By BASN Wire Services ATLANTA — The sneaker industry has gone...
“I have told you a million times, I do not exaggerate.’-Woody Paige, sports columnist Denver Post
NORTH CAROLINA (BASN)-There is a new scapegoat in America.
A new media “whipping boy.”
Sorry Michael Vick, you have been replaced.
There is a new football fall guy.
And I’m not talking about Charlie Sheen, who claims to have Tiger blood flowing in his veins.
The new person in the blame-game and finger-pointing business is Auburn University’s Cam Newton, who actually does have a little Tiger in his blood.
Unfortunately, this Herculean hero and 2011 Heisman trophy winner is still haunted by the press for the “play for pay scandal” which involved his father Cecil Newton as he prepares for a professional career in the NFL.
As a result, he is still considered a championship charlatan and rip-off artist amongst many college football fans and analysts despite his sensational college season in which he scored 51 touchdowns and gained 4,321 yards of total offense.
For this reason, many sports writers have labeled him the new O.J. Simpson.
I hate to invoke the name…but I’m going to because it has extremely negative condensation today and that’s O.J.Simpson.” said ESPN sports analyst Skip Bayless of the sports program 1st and Ten.
“He (Cam Newton) struck me as the most charismatic sports star since O.J.Simpson. I am older enough to remember O.J. when he was the number one pitchman in America…” Bayless confessed.
“What a great-looking guy, great smile, infectious personality…that demeanor is Newton all over again.”
Yes, now, Newton’s name is mentioned in the same sentence with O.J.Simpson.
Unfortunately with the Simpson comparison, in every interview and press conference Newton attends, it shamefully seems, as if he is treated like a criminal rather than a highly-acclaimed Heisman trophy winner.
And to be honest, Newton is still on trial.
Because his press conferences have been turned into courtrooms, as he gets cross-examined by a roomful of reports, and symbolically asked to put his right hand on the Bible and swear to “tell the truth and nothing but the truth,” every time he walks up to a microphone.
“If I can’t trust you broke, I can’t trust you with a million dollars…” said Sterling Sharpe of the NFL Network.
As a result, during the recent NFL Combine, reporters regurgitate the same questions over and over again, badgering the beautiful brown-skin, baby-face baller hoping he would lose his composure and catch him lying under oath.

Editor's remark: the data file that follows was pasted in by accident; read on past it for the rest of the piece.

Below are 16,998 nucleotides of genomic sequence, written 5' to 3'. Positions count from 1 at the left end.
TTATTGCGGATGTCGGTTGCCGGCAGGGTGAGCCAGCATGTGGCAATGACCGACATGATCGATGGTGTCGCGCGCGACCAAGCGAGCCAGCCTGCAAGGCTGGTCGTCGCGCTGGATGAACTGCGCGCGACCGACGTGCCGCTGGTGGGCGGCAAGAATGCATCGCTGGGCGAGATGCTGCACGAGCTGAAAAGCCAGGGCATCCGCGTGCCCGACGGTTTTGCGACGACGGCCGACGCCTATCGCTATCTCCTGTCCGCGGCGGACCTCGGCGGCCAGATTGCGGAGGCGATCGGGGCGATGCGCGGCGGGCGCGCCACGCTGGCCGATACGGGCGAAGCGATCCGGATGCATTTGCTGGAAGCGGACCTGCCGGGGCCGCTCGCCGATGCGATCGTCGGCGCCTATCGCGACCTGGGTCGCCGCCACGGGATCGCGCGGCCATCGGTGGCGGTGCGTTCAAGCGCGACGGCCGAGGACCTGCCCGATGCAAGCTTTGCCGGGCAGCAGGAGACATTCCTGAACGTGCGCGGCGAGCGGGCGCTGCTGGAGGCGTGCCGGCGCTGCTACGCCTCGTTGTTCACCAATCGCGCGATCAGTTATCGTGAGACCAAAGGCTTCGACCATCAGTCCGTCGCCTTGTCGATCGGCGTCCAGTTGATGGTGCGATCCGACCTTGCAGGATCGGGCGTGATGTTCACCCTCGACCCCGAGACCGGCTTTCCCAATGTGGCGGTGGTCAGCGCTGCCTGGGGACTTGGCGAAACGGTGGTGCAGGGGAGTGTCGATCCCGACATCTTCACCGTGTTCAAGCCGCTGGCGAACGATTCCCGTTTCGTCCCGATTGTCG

“Did Auburn pay you?”
“Did you father tell you about the money from Mississippi State?
“Did you steal that laptop?”
“Did you cheat on your exams in Florida?”
While answering reporters’ questions, Newton usually remains calm, but he often speaks in third person which annoys most people.
“Cam Newton does not lie.”
“Cam Newton loves his father.”
“Cam Newton is blessed.”
But according to Jean-Paul Sarte, “Words are loaded pistols.”
Therefore, I guess Newton shot himself in the foot when he mentioned that he wanted “to be an icon and entertainer” after signing a $1 millon marketing deal with Under Armour, a sports apparel and shoe company earlier during the week.
That “I want to be an icon and entertainer remark” like the hated Miami Heat Lebron James’ “I’m going to take my talents to South Beach” comment, made Newton seem a bit narcissistic and cocky, which upset a few sarcastic sports fan.
One sports writer (Eric Graham of the Black Athlete Sports Network) even suggested after hearing Newton’s remarks that he should produce a fragrance or cologne like Michael Jordan or Derrick Jeter, and call it “Arrogance,” with the catch phrase…Smell like a Champion.
In Cam’s defense, however, he has to be a little cocky to play quarterback in the NFL.
But oddly, sometimes confidence is confused for arrogance in the world of sports, especially when it comes from a Black athlete.
But Newton walks in the same arrogant path that Michael Jordan did, Muhammad Ali did, Ray Lewis does and Kobe Bryant possess.
This overconfidence may offend many people but it wins championships.
And without a question, Newton is a winner.
He won a National Junior College Championship at Blinn College in Texas.
And a BCS National Championship at the University of Auburn the following year.
So despite, all the scrutiny coming from couch-potatoes, fantasy football owners, arm-chair quarterbacks and out of shape sports writers, who question Newton’s throwing accuracy and character off the field, when he gets drafted in the NFL, the team that selects him will be “winning” as Charlie Sheen says.
No more questions.